VoIPowering Your Office: Thrashing PBX in a Flash

While on the whole a great success, the product's not perfect. We help sort the good and the not quite so good.

By Carla Schroder | Posted Dec 10, 2007
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Last week I promised that today we'd take PBX in a Flash out for a spin. So I set up a trunk with a peer, created some user accounts, configured some softphones, and made some calls. I don't have anything dramatic to report; it all worked routinely. I didn't have a chance to test the auto-provisioning scripts, so as soon as I get some hardphones to play with I'll plug them in and report back.

While the FreePBX Web interface is nice and decently organized, you might find yourself staring at some of the pages and wondering what to do. Check out the FreePBX Administration Guide for help.

You'll be running into password-protected pages every time you turn around, it seems, so remember your console scripts for managing these:

passwd-maint            set master maint password for web GUI
passwd-amp              set password for wwwadmin
passwd-meetme           set password for Web MeetMe only
passwd                  set root password for console login
Run help-pbx at your root login on the server to see all of your custom commands.

What happened to sweet 16?
Happy birthday PBX in a Flash! It turned 21 on December 5, 2007. 21 days, that is, and the Gang of Four that run the PBX in a Flash show have been busier than Santa's elves. In honor of the occasion, they have released version 1.1. This is not such an earth-shaking update that you need to dash out and get it, but it won't hurt anything if you do.

Good stuff about PBX in a Flash
No review would be complete with some good cop/bad cop comparisons. So here are mine, starting with the good stuff.

Updates are as easy as falling over, and upgrading Asterisk on PBX in a Flash (which we will henceforward refer to as PiaF) brings a smile to my face. On other all-in-one Asterisk-based PBXs, upgrades are difficult and vexing. For PiaF, just download and run the update-source script, then follow the nice, complete instructions. Two good side effects of PiaF's method of compiling sources on the fly are you can get the latest, greatest release any time you want, and if you have problems with Digium hardware, you'll get better treatment from their support staff. Users of pre-compiled Asterisk binaries sometimes have to employ a bit of extra insistence to get help.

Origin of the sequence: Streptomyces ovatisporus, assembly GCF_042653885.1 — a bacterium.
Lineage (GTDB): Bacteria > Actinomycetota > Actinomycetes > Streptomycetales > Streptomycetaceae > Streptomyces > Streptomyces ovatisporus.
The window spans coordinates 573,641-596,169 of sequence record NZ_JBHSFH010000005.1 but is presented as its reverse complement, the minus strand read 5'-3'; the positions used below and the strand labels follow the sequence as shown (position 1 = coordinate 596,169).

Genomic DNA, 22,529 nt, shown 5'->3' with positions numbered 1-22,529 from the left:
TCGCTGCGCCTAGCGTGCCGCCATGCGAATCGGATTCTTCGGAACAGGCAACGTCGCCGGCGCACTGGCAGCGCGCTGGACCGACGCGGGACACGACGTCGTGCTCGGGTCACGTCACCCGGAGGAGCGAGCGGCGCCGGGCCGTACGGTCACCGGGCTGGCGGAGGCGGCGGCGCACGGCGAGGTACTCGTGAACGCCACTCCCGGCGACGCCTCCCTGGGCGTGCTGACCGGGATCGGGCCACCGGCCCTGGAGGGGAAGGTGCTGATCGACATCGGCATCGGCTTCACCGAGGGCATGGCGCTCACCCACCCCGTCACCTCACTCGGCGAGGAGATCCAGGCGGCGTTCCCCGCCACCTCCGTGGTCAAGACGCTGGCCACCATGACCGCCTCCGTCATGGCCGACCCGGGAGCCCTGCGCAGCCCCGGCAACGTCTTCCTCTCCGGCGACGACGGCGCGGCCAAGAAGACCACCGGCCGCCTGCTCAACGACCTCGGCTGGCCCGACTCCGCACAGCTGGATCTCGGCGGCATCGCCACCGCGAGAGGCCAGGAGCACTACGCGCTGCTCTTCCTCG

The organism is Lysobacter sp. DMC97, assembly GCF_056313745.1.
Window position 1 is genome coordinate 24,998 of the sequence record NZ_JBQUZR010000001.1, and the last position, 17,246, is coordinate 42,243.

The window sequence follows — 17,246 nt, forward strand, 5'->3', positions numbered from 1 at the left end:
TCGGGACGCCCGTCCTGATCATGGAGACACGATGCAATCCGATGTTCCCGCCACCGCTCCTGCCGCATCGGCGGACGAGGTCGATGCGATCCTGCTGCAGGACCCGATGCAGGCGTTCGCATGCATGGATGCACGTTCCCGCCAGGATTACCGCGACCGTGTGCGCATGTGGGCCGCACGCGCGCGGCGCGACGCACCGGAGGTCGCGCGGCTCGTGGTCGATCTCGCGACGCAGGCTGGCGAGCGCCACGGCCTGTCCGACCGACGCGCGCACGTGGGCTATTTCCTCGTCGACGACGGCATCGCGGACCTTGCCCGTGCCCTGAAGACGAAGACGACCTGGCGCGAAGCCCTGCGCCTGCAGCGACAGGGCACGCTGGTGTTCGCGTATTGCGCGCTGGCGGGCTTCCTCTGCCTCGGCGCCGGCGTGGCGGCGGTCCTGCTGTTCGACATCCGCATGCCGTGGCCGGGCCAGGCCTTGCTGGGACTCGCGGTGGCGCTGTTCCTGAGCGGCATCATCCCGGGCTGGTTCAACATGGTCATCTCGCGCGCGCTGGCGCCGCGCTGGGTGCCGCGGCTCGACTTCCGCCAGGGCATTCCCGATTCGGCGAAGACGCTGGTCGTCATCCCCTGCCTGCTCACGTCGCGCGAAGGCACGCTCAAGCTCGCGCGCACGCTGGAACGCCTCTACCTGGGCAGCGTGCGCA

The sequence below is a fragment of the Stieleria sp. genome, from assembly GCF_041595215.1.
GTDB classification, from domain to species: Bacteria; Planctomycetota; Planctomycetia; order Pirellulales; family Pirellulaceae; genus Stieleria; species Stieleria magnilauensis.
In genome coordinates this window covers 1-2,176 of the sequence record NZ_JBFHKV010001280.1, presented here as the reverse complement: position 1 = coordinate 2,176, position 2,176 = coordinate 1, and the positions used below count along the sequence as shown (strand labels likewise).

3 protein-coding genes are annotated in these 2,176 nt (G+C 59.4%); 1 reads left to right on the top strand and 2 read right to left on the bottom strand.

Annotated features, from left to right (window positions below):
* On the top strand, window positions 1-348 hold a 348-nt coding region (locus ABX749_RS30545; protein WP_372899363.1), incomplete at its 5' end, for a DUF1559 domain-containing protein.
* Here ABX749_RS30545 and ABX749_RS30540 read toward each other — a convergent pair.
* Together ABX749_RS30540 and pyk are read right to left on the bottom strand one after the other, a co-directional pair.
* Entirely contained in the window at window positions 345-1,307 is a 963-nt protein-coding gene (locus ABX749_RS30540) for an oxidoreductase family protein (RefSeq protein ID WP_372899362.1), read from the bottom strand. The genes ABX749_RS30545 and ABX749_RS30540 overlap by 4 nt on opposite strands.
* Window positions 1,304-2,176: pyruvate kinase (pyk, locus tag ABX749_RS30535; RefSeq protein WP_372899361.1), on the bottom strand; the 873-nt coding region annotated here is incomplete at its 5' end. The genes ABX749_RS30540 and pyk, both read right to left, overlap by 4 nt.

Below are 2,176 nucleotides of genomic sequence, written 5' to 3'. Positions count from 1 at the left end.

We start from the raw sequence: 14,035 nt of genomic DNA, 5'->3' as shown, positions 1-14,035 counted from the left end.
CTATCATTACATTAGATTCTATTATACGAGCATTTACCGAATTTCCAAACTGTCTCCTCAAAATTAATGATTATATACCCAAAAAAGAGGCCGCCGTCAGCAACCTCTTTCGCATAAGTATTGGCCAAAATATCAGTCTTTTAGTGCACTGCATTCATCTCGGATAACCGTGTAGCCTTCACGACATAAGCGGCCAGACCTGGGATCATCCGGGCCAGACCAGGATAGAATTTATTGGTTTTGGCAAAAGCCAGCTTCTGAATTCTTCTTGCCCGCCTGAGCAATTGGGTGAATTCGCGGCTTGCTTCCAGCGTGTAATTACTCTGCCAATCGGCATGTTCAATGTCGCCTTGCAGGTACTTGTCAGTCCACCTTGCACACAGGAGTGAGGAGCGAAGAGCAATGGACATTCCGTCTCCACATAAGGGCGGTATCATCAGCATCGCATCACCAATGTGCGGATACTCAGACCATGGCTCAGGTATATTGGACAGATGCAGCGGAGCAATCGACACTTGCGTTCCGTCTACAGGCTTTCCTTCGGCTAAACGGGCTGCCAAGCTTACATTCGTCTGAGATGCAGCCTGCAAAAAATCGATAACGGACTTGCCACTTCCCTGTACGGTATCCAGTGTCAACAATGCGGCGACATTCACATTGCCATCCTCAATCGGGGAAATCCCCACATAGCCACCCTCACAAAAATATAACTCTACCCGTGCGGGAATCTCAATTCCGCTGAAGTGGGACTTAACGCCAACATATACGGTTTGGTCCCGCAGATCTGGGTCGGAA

I think it is the custom scripts that are going to set PiaF apart. The Whole Disk Backup script is an ingenious hack that runs Mondo Rescue at scheduled intervals. With a Mondo whole-disk backup you'll experience minimal downtime from a hardware failure, because you'll be able to perform a bare-metal restore with ease, and you'll have all of your settings and data. Depending, of course, on how recent your backup is. For example, if you run the backup script nightly you'll never lose more than a few hours' data.

You have a number of options for backups storage: a USB Flash storage device, an FTP server, or a Samba share. The backup is stored as an .iso, which you must burn to a CD or DVD. Then boot the system with your new disk and in a short time you're up and running again.

Not so good stuff
While PiaF is a fine piece of work, it nonetheless has a few rough edges. The documentation is still a work in progress, but even though it's incomplete and rather disorganized, it's still more than you'll find for most similar projects. The scripts download site is especially messy; you have to dig to find the actual scripts to download. (Try here.) Lads, I know you're busier than one-armed cat herders, but a few more hyperlinks would be nice!

The forums are active and full of helpful information. However, those who are into instant gratification will be sorely tested, because getting posting privileges requires manual intervention by the forum moderators. You can search and read them all you want to, but it may take a day to get your full privileges.

PiaF comes with two iptables control scripts: enable-iptables and disable-iptables. These load and flush the default iptables rules, which you can see in /etc/sysconfig/iptables. Something went wonky when I tried it, and I lost network connectivity. PiaF does warn you when you run help-pbx:

enable-iptables Turn on IPTABLES (You need to configure it!)

Which I've been procrastinating about, because I can't stand the horrid over-complicated Red Hat method of creating and using iptables rules, so I always rip out all the default guff and write my own nice clean sensible, comprehensible iptables scripts.

The other one isn't really PiaF's fault—I forgot to immediately yum upgrade CentOS, so when I finally remembered I was in a hurry, and it wanted to download 180+ MB of files. Oops.

While we're on the subject of the PBX in a Flash site and forums: there is a prominent warning in the installation manual that you need to use the Firefox Web browser to access your Web server administration panel. This seems to hold true for the various PBX in a Flash Web sites, too—NerdVittles.com, the PBX-in-a-Flash forum, and especially the script download site are all happier in Firefox.

A2Billing and Text-to-Speech
Next week we'll wrap up our little PiaF series with a test-drive of the A2Billing module, which you can use to become your own VoIP mogul, and the Text-to-Speech engine, which the devs claim works out of the box.

Resources
Nerd Vittles
Edith Piaf. Treat yourself.

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